Most anglers would agree that one of the greatest thrills in sportfishing is to see a fish take you lure right on the surface?
In barra fishing, that surface explosion – known in angling vernacular as “the boof” – will immediately turn a slow-and-boring session into a full-on adrenalin pumper.
When a thumper of a barra appears from nowhere, and your popper or fizzer detonates before your very eyes, the excitement is palpitating.
then you know you are alive.
But that’s not the Holy Grail of a surface strike from a barra; it can actually get better than the above.
Let me give you an example.
Back in the days of 3.6m tinnies, my mate Geoff Bird and I were camped on the Daly River above the banks of Diesel Creek.
My aluminium punt was secured via a loop of rope around some trees against the steep bank just at the entrance to the creek mouth.
This loop allowed the boat to rise and fall with the tide, which was pretty nifty.
It was during a good Daly River runoff and we fished by day downriver at the usual haunts.
Back then, it was a long way down the river from the crossing from which you’d usually launch your car-topper.
Camping closer to the better feeder creeks made a lot of sense.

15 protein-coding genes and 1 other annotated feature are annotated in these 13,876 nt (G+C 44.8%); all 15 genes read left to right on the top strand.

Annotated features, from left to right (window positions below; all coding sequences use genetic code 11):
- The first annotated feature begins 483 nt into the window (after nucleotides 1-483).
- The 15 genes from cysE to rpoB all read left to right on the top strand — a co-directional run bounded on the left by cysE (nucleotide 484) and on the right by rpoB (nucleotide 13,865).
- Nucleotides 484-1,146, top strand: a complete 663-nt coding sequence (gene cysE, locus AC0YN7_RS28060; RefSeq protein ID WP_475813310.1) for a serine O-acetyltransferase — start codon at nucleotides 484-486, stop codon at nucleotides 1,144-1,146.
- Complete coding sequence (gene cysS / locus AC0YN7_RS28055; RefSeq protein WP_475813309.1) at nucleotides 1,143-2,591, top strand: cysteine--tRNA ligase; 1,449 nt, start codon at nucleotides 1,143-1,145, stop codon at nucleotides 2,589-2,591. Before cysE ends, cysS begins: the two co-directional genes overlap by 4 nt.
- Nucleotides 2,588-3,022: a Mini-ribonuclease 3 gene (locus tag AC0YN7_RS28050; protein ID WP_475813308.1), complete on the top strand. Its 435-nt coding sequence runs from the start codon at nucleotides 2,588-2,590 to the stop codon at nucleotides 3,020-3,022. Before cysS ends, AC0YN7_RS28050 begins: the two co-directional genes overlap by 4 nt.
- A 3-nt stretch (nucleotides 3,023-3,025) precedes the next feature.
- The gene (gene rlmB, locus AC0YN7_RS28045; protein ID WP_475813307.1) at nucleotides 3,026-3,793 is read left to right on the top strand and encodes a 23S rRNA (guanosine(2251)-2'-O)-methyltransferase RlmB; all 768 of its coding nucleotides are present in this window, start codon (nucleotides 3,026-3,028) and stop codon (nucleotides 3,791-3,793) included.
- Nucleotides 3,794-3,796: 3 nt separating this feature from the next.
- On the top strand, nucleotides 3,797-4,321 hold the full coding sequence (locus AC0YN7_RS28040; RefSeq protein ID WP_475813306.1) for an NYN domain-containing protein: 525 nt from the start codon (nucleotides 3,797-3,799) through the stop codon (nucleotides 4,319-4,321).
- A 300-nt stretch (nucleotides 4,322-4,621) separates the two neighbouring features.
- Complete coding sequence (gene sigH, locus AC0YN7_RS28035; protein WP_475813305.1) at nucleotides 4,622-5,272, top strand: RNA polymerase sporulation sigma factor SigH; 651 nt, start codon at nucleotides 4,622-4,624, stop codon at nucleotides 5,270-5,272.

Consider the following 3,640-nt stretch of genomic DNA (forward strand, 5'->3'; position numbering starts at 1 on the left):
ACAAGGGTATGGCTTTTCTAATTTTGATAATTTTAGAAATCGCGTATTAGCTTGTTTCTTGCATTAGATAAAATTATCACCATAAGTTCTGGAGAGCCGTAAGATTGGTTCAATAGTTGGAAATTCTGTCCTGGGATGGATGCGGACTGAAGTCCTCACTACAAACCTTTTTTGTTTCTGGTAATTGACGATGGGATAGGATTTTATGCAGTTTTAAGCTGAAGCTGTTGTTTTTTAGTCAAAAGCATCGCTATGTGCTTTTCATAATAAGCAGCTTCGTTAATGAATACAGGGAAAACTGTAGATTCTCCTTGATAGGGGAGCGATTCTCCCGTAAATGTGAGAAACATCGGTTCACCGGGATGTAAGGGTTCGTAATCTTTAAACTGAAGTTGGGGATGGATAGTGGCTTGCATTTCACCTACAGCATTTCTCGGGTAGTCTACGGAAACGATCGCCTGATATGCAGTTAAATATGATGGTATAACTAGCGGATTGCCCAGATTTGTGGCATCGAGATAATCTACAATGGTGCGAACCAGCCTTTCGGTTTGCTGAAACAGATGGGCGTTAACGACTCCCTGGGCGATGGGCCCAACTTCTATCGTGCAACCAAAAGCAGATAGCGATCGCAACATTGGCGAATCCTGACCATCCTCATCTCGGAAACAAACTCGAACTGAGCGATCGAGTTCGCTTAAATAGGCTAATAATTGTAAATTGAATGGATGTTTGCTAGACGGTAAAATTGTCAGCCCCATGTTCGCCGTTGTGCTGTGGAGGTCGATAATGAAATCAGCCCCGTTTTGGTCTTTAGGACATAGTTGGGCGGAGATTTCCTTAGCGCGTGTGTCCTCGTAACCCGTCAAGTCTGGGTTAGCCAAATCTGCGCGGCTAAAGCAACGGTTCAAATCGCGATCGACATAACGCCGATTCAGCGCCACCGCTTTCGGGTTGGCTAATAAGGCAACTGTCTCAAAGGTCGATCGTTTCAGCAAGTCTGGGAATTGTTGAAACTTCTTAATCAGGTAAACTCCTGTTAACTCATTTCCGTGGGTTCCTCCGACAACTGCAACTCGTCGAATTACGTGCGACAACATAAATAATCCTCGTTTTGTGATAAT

However, in the evening, after a bush shower, a camp-fire meal and a couple of pannekins of rum, we would walk down to the punt, climb in and start working our surface lures.
Although what skin we had exposed was soaked with Kokoda (the then “in” mosquito repellant), our night-time fishing sessions were as much a diversion from the mossie plagues as they were for the sake of fishing itself.
Mind you, nowadays you’d have rocks in your head if you fished next to a feeder creek at night from a 3.6m punt.
One night in particular was a stand-out – barra boofed our lures every second or third cast.
Often, when the hooks missed, there’d be at least another boof before the lure made it out of the water.
Under the canopy of towering, overhanging Daly River paperbarks, and with no moon, when the torch wasn’t on to check for crocs, it was pitch black and actually quite eerie.
So, imagine steadily “plopping” your lure to the boat…you hear its every little duck and weave, yet you can’t see it.
You sense it nearing the lowered rod tip and, as you are about to lift it from the water…KAPOW!
The explosion below your popping eyeballs is deafening and scares the shit out of you, and you are instantly doused with a bucket of water?
But you forget about all that because your rod is buckled over and an angry barra is crashing across the water as it tears line from your reel.
Now that’s the Holy Grail of surface strikes!
Champion female angler, Leila Bartolo, sports her colourful Staunch Crab fishing apparel… and a nice billabong barra to boot.